They Still Cut Ice the Old Way (Dec, 1947)
They Still Cut Ice the Old Way
HARVEST time is approaching on the Black River at Carthage, N. Y., where the New York Central Railroad still cuts an annual crop of natural ice. It will cool next summer’s milk cars, passengers’ drinking water, and be used in cabooses for the convenience of freight-train crews.
When the railroad started cutting ice on the river in 1901, it was a big operation. A decade ago 35,000 tons were cut every winter. But modern refrigeration methods, especially milk tank cars that work on the principle of a Thermos bottle, have cut into the operation. When one of two storage houses burned down, it wasn’t rebuilt.
Even so, the New York Central is probably the biggest harvester of natural ice in the country nowadays. This winter the railroad expects to cut an estimated 12,000 tons of ice at Carthage and other cutting areas.
During severe winters, with three and four feet of snow on the ground and the temperature down to 20° below, 100 men and at least two teams of horses are needed to keep the work moving. Old-timers recall a record freeze when the ice was cut 32 inches thick, making individual cakes that weighed 736 pounds, or almost two-fifths of a ton for each chunk.
1. Icehouse has capacity of 7,000 tons. At far left is inclined conveyer that lifts the cakes to moving gallery. This runs outside the length of the building, carries the blocks to doors of storage rooms. Crew in foreground is splitting large floats into single cakes.
2. Horse-drawn scrapers are first on the job, cleaning snow off the ice. The sheet must be frozen to a thickness of at least 12 inches before the harvesting operation can begin.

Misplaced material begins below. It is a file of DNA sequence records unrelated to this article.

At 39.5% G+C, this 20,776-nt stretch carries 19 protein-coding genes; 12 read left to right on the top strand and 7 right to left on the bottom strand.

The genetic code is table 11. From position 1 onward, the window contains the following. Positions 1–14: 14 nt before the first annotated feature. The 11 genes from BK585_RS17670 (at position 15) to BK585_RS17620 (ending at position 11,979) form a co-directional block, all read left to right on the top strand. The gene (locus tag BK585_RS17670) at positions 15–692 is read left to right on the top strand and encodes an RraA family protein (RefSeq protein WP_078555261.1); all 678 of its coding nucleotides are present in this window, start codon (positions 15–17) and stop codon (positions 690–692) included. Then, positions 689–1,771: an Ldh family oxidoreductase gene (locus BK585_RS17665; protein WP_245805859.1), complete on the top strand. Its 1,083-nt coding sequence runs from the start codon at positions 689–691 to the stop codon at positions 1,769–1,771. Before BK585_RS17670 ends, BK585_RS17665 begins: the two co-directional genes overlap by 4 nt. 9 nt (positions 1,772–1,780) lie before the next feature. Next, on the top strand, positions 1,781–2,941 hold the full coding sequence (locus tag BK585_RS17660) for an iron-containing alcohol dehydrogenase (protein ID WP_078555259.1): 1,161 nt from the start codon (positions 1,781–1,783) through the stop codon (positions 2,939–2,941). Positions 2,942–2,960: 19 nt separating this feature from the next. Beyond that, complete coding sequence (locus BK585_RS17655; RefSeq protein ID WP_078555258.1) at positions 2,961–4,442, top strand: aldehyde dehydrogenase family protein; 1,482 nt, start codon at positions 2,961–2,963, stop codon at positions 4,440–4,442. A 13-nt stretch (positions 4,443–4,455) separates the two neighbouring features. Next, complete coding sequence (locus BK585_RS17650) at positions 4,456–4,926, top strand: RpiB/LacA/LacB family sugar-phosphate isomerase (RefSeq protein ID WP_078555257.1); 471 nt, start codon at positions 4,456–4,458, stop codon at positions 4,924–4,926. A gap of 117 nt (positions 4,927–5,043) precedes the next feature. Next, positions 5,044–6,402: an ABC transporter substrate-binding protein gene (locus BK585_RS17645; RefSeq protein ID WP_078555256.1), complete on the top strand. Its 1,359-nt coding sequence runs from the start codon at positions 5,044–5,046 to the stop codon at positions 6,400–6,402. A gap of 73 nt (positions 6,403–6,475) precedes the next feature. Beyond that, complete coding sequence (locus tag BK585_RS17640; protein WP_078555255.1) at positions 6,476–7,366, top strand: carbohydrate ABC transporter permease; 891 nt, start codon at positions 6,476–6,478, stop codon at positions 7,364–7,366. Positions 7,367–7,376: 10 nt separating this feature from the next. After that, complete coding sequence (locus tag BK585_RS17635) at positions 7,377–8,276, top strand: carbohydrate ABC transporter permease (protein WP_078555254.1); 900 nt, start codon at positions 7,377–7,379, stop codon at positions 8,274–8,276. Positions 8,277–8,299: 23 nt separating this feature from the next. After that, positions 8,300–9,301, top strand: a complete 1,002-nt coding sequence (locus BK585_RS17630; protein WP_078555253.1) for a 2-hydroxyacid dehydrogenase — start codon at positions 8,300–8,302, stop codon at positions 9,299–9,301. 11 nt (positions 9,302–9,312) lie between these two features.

To provide room to work, first cakes are sawed by hand. End of the field is located upstream from storage house so that river current can help move ice down to conveyers.
4. Gasoline-powered saws take over. Working in teams of two, one laterally and the other longitudinally, they cut cakes measuring 32 by 22 inches.. Blades bite 10 inches into the ice.
5. Floats of five cakes ride the channel. As these approach the conveyer, barring forks are used to split them through below the point reached by the saw, producing single cakes.
6. Man with pike urges the single cakes onto a conveyer that carries them up to a moving gallery that is adjusted upward as the ice storage house is filled higher and higher.
7. As the individual cakes move up, a planer shaves off slush and gives a rough surface to the ice for easier handling. Fourteen-inches of ice produce cakes weighing 322 pounds.
8. As the cakes move along the length of the icehouse, men with hooks stand at each of the eight entrances to the storage rooms and pull the cakes inward at the rate of one a minute.
9. At 10 miles an hour, the cakes slither down a chute to the packing crews. Keyman is the switcher, who must catch the quarter-ton blocks and guide them to where packers are working.